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Showing posts with label dollars. Show all posts
Showing posts with label dollars. Show all posts

Oct 6, 2012

Foreign Exchange Reserve

While Bhutan already faces a deficit rupee reserve, compelling the central bank to borrow rupees from banks in India to meet import payments, its convertible currency reserve is also already more than utilised.
Constitutional requirements state that the economy’s convertible currency reserve must cover 12 months of essential import expenditure.
But there are other requirements the convertible currency is used for.  Apart from debt servicing on convertible currency borrowings, a certain portion is pledged against the Rupee borrowings made from Indian commercial banks.  It is also used as a back-up currency for the ngultrum printed and issued by the central bank.
Adding up these requirements, Bhutan’s total foreign currency reserve today is short by USD 20M (Nu 1B accounting in today’s exchange rate).
The requirements add up to USD 762M, while Bhutan’s total foreign currency reserve, according to the central bank’s latest publication, is USD 742M.
The task force, formed to tackle the rupee shortage in April this year, redefined what constitutes essential imports, and recommended that Bhutan maintain a minimum foreign currency reserve of USD 500M to meet essential imports expenditure.
Bhutan pledges USD 100M for the Rs 5B borrowings it has from Indian commercial banks.  Borrowings from the government of India line of credit do not require any collateral.  Its payments on concessional borrowings made from institutions, such as the World Bank and Asian Development Bank, today stand at USD 22M.
About USD 140M is used as a back-up currency for the Nu 7.3B that has been printed and issued by the central bank and is in circulation in the economy today.
Economies throughout the world set aside a certain amount of their foreign currency reserves, or maintain gold bullion, to back up currency in circulation, in case public loses confidence in the currency.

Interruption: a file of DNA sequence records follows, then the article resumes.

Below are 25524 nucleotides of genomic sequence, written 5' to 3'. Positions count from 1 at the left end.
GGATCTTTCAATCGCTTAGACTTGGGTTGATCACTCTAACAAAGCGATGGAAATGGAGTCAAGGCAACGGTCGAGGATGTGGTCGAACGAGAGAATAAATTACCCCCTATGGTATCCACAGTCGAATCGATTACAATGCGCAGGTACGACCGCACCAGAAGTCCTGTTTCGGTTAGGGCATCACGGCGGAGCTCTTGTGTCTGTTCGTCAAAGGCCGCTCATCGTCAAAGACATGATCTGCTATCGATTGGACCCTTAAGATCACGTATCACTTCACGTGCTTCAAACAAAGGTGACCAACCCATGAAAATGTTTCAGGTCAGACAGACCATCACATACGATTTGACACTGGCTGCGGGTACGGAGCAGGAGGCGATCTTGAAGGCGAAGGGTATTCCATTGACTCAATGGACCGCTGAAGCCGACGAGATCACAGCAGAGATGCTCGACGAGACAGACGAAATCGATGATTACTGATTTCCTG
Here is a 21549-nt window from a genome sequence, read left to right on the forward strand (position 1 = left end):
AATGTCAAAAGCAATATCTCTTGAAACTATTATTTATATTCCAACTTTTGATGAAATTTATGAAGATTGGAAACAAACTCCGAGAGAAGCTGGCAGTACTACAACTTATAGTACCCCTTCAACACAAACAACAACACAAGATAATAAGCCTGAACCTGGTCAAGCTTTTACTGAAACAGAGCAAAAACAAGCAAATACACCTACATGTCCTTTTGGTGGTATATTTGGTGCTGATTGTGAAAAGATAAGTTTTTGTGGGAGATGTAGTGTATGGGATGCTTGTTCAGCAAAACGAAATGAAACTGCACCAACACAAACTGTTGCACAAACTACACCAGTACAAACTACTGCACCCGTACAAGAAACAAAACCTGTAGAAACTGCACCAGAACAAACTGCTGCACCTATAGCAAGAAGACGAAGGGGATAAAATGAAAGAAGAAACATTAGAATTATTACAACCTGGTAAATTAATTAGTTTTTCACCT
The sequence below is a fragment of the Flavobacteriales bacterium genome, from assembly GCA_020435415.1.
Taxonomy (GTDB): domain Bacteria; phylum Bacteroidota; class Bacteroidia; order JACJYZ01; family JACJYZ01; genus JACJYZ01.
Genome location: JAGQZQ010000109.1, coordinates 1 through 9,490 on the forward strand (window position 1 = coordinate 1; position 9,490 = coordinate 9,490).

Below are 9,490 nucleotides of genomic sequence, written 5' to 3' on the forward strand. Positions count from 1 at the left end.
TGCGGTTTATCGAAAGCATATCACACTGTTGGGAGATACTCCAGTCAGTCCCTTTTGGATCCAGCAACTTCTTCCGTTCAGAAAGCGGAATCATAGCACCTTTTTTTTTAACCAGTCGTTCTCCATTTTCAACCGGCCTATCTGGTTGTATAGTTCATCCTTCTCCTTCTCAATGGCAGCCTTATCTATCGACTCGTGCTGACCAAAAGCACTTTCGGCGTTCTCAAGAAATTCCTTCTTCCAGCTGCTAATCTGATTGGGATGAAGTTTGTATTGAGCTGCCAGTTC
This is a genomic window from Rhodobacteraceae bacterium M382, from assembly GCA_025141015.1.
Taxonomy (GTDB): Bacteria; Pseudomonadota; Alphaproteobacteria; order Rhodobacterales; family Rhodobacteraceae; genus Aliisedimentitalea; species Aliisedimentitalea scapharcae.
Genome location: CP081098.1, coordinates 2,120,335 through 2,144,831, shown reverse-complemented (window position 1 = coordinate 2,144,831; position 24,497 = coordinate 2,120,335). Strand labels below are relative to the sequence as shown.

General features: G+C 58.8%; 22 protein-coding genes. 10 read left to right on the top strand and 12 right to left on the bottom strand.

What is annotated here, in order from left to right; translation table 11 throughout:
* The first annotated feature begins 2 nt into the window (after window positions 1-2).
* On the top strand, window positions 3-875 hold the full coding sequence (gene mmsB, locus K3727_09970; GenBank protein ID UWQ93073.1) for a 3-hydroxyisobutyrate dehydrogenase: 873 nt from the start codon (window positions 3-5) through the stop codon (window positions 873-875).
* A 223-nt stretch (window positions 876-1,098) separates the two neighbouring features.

A local economist said that printing and issuing currency more than the value of the foreign currency means the government is doing business on risk.
While there are no explicit legal provisions requiring central bank to ration a certain percentage of the reserve for the currency in circulation, it is accounted for in the central bank’s balance sheet.
Given this scenario, the central bank today, if the reserve continues to remain the same, cannot print any more ngultrums, nor borrow any more rupees from commercial banks in India.
In April this year, when the task force redefined essential imports, Bhutan’s total foreign reserve was USD 716M.  The collateral for the Rs 10B borrowings from India was USD 200M.  While figures for convertible currency debt repayment were not available for that time, the currency in circulation was Nu 6B, for which USD 109M would have to be kept as back-up currency.
Even after discounting for currency held by banks, and the repayment on convertible currency debt, the foreign reserve was short by USD 93M (Nu 4.8B).
The central bank, which is responsible for managing the economy’s foreign reserve, said that reserves must now be used cautiously.
Deputy governor Pushpalal Chhetri said figures kept changing and with rupee inflows, the collateral for the rupee borrowings would decrease, which would ease the deficit.

Source: Kunselonline